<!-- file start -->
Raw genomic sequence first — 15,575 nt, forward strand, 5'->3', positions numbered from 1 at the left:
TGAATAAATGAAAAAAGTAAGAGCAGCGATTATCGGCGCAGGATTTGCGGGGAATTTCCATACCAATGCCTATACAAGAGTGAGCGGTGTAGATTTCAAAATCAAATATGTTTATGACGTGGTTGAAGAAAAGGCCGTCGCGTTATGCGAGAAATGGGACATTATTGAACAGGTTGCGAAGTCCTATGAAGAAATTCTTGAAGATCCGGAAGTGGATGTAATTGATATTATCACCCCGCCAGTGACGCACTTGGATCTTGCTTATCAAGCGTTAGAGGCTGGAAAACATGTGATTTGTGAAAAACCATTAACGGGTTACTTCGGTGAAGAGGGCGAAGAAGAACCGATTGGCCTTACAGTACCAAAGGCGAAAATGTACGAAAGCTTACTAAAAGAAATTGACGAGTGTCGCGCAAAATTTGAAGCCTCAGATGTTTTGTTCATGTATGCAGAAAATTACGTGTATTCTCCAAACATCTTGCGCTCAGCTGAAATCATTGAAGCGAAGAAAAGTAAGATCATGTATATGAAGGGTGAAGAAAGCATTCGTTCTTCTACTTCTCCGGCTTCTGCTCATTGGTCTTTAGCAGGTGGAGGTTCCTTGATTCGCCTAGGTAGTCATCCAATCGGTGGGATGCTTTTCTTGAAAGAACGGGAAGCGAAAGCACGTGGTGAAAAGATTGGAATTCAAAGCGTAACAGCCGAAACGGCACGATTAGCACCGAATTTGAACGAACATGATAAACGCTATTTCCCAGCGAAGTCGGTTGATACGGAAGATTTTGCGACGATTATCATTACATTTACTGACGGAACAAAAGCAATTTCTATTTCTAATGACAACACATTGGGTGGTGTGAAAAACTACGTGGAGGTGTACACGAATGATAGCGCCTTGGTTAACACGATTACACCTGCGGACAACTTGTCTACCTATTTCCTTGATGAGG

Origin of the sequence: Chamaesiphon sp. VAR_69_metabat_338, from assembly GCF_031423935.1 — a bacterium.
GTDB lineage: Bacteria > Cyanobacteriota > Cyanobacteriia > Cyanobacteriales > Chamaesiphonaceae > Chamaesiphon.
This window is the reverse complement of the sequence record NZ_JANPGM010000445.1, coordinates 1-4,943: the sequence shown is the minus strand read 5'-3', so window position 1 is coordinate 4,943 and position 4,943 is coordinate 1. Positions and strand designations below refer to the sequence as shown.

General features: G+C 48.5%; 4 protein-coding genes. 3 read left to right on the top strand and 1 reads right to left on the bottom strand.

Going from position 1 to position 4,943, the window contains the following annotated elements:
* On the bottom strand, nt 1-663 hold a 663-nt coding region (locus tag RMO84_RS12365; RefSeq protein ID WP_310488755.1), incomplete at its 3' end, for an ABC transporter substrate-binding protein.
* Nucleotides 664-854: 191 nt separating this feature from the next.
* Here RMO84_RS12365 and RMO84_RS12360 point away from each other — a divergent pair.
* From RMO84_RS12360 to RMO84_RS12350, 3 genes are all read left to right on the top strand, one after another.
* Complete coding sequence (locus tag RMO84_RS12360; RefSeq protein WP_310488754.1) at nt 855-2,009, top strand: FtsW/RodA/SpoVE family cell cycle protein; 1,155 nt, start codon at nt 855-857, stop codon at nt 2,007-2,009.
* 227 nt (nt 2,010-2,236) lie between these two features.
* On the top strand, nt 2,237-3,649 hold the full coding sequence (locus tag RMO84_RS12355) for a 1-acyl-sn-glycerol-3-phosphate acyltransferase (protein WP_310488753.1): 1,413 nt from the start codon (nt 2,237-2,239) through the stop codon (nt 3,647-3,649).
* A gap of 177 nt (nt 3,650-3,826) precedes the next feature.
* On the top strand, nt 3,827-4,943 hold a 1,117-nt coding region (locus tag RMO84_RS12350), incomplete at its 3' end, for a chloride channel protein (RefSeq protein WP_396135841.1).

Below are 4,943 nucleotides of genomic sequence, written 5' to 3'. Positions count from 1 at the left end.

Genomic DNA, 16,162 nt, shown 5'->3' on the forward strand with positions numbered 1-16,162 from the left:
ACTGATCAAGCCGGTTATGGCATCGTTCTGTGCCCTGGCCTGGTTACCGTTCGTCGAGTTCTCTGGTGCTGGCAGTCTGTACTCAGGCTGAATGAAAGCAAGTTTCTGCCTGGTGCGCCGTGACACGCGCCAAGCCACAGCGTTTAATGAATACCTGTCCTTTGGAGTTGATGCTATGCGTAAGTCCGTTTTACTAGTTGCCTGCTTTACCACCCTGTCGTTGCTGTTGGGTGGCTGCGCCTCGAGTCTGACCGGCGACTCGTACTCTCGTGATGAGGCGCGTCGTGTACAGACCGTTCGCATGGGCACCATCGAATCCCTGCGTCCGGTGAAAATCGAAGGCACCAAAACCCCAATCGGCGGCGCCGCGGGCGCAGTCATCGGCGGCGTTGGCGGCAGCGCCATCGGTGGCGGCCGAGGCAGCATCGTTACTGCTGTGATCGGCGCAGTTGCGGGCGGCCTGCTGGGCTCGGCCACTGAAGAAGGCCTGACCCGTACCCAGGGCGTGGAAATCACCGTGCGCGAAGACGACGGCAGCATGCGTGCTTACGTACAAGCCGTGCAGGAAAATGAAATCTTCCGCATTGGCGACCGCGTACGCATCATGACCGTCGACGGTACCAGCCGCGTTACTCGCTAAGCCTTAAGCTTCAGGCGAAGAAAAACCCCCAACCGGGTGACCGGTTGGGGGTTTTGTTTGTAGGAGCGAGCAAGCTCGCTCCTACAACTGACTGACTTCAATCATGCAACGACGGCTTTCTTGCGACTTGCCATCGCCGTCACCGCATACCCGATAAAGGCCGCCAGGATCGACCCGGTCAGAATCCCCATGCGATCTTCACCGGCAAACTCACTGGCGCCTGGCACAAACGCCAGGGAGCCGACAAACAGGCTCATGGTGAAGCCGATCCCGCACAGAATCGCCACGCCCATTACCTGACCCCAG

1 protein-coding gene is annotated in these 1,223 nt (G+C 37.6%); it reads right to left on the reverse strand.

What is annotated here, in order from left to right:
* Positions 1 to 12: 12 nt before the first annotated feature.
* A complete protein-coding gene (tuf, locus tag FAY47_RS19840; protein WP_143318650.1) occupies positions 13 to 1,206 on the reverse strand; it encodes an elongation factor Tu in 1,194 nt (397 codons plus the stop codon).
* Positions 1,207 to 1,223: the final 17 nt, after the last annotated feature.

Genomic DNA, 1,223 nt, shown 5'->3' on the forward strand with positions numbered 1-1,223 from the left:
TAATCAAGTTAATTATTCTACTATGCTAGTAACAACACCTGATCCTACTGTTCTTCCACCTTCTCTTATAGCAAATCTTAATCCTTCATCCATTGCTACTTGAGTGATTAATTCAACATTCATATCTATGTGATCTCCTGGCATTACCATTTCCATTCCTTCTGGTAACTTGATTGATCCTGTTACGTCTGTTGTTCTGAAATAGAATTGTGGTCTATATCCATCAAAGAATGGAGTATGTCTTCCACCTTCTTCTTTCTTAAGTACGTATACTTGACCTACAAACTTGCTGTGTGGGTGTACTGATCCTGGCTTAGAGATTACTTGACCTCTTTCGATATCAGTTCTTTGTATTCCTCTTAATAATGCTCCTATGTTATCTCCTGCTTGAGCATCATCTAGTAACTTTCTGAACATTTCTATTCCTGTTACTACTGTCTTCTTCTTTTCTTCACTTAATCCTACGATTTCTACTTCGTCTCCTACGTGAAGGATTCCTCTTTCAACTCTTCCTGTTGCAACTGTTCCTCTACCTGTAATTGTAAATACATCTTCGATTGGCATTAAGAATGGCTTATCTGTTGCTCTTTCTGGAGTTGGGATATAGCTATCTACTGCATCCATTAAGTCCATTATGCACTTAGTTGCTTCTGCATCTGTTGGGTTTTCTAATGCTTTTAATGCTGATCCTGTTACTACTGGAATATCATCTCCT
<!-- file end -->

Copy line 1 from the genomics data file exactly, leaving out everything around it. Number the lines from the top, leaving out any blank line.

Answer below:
Raw genomic sequence first — 15,575 nt, forward strand, 5'->3', positions numbered from 1 at the left: